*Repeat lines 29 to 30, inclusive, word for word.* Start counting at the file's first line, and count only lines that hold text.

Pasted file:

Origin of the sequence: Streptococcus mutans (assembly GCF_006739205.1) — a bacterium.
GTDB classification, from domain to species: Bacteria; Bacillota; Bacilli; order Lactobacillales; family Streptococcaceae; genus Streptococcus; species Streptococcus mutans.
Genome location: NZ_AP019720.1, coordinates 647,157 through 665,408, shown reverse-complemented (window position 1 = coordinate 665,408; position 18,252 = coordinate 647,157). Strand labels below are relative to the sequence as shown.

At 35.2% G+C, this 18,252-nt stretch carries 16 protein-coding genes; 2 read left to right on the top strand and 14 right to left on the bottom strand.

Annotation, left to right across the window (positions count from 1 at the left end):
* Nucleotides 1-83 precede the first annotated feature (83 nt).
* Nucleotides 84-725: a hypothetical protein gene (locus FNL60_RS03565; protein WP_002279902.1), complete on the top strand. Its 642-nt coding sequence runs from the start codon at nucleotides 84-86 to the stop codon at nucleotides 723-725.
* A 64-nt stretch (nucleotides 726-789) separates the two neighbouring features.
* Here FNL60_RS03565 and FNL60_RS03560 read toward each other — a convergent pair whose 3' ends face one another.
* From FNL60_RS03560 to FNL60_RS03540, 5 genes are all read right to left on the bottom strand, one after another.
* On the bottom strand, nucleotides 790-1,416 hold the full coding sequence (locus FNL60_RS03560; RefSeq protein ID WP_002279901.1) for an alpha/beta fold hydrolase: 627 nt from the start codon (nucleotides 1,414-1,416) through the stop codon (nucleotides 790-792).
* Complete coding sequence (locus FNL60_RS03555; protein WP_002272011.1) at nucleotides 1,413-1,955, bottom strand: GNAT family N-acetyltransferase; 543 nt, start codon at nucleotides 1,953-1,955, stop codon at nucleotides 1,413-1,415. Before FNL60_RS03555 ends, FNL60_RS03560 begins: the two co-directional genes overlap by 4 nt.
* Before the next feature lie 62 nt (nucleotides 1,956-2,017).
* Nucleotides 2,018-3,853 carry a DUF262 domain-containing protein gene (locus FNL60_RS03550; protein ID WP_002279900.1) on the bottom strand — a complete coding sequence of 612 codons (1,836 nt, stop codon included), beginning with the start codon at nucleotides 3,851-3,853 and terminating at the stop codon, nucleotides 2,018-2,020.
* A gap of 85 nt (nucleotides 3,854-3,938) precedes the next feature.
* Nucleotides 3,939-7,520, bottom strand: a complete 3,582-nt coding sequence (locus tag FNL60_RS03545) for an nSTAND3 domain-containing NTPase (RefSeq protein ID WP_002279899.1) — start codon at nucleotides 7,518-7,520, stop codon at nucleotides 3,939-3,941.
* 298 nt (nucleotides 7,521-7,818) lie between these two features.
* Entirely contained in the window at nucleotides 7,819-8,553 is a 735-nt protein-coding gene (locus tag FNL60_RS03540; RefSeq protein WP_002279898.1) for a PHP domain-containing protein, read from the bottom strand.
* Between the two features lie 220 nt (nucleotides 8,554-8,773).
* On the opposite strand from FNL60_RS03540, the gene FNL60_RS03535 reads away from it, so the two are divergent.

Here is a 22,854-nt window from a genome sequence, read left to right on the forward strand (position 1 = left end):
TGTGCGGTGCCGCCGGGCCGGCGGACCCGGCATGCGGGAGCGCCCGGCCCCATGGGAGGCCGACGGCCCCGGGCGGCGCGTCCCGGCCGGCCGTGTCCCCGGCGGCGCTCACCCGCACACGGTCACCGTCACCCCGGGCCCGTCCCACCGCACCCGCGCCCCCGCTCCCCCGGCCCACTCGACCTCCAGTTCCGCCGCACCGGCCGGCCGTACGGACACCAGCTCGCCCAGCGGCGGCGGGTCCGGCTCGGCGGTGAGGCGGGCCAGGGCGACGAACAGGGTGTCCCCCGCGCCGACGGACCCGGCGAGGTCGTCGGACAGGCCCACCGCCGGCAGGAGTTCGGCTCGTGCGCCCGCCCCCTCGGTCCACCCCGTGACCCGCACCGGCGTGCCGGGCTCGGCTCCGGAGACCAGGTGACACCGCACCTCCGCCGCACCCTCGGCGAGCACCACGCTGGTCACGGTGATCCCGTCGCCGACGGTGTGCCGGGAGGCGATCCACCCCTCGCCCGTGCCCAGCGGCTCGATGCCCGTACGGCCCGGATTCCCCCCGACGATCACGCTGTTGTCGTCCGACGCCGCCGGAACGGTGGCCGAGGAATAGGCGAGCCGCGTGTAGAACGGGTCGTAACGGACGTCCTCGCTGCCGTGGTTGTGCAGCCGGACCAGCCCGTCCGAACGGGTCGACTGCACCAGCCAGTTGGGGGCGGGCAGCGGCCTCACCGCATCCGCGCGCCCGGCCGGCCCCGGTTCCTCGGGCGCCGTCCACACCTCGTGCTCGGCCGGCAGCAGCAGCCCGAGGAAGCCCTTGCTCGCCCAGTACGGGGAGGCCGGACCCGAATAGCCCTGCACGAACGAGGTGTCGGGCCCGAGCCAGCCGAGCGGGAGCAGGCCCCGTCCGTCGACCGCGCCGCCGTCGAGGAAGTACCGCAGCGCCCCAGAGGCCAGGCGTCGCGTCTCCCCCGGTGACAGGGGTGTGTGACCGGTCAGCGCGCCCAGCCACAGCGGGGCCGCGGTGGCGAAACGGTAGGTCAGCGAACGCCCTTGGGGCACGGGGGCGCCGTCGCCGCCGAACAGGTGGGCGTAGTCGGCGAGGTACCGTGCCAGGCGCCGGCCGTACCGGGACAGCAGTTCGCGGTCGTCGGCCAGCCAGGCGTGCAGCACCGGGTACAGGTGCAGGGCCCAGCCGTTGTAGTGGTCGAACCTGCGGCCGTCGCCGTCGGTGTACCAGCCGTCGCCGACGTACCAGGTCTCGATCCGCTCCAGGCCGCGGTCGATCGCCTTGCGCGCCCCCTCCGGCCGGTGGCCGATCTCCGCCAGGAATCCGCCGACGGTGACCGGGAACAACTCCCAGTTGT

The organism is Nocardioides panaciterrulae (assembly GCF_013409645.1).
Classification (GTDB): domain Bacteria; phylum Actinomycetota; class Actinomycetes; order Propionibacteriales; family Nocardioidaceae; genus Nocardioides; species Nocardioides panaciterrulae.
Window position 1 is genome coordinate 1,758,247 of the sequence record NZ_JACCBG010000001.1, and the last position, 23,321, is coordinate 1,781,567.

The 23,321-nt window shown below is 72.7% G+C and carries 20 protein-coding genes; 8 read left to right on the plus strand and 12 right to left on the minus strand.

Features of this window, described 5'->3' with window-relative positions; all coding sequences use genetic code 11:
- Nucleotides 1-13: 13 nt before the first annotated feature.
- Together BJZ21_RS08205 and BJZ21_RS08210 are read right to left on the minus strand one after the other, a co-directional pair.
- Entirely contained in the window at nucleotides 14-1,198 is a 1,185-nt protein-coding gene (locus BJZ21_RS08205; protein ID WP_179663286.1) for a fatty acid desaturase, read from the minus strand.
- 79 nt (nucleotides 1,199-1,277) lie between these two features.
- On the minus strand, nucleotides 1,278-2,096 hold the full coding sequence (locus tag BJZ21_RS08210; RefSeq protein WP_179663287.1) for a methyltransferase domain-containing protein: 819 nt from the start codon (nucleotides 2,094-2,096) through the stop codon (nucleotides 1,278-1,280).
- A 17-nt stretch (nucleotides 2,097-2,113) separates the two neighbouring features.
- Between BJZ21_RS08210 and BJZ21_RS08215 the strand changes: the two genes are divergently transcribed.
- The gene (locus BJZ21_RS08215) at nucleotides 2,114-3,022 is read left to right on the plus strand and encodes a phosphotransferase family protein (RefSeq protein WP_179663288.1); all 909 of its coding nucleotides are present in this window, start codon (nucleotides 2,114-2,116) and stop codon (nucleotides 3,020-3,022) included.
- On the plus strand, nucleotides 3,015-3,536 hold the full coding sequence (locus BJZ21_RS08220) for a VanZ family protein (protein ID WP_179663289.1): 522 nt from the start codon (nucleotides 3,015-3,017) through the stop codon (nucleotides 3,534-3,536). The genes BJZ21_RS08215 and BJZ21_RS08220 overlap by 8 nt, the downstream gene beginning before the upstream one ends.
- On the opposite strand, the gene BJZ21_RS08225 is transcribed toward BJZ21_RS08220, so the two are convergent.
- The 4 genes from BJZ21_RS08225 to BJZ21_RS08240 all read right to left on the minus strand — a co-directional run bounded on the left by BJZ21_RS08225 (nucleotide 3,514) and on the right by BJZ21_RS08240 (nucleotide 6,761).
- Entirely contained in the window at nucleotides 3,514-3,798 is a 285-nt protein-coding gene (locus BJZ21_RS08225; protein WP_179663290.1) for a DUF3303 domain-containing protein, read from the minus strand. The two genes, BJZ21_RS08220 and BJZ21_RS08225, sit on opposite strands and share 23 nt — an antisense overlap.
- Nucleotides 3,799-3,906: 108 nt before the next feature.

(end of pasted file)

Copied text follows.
- Together BJZ21_RS08205 and BJZ21_RS08210 are read right to left on the minus strand one after the other, a co-directional pair.
- Entirely contained in the window at nucleotides 14-1,198 is a 1,185-nt protein-coding gene (locus BJZ21_RS08205; protein ID WP_179663286.1) for a fatty acid desaturase, read from the minus strand.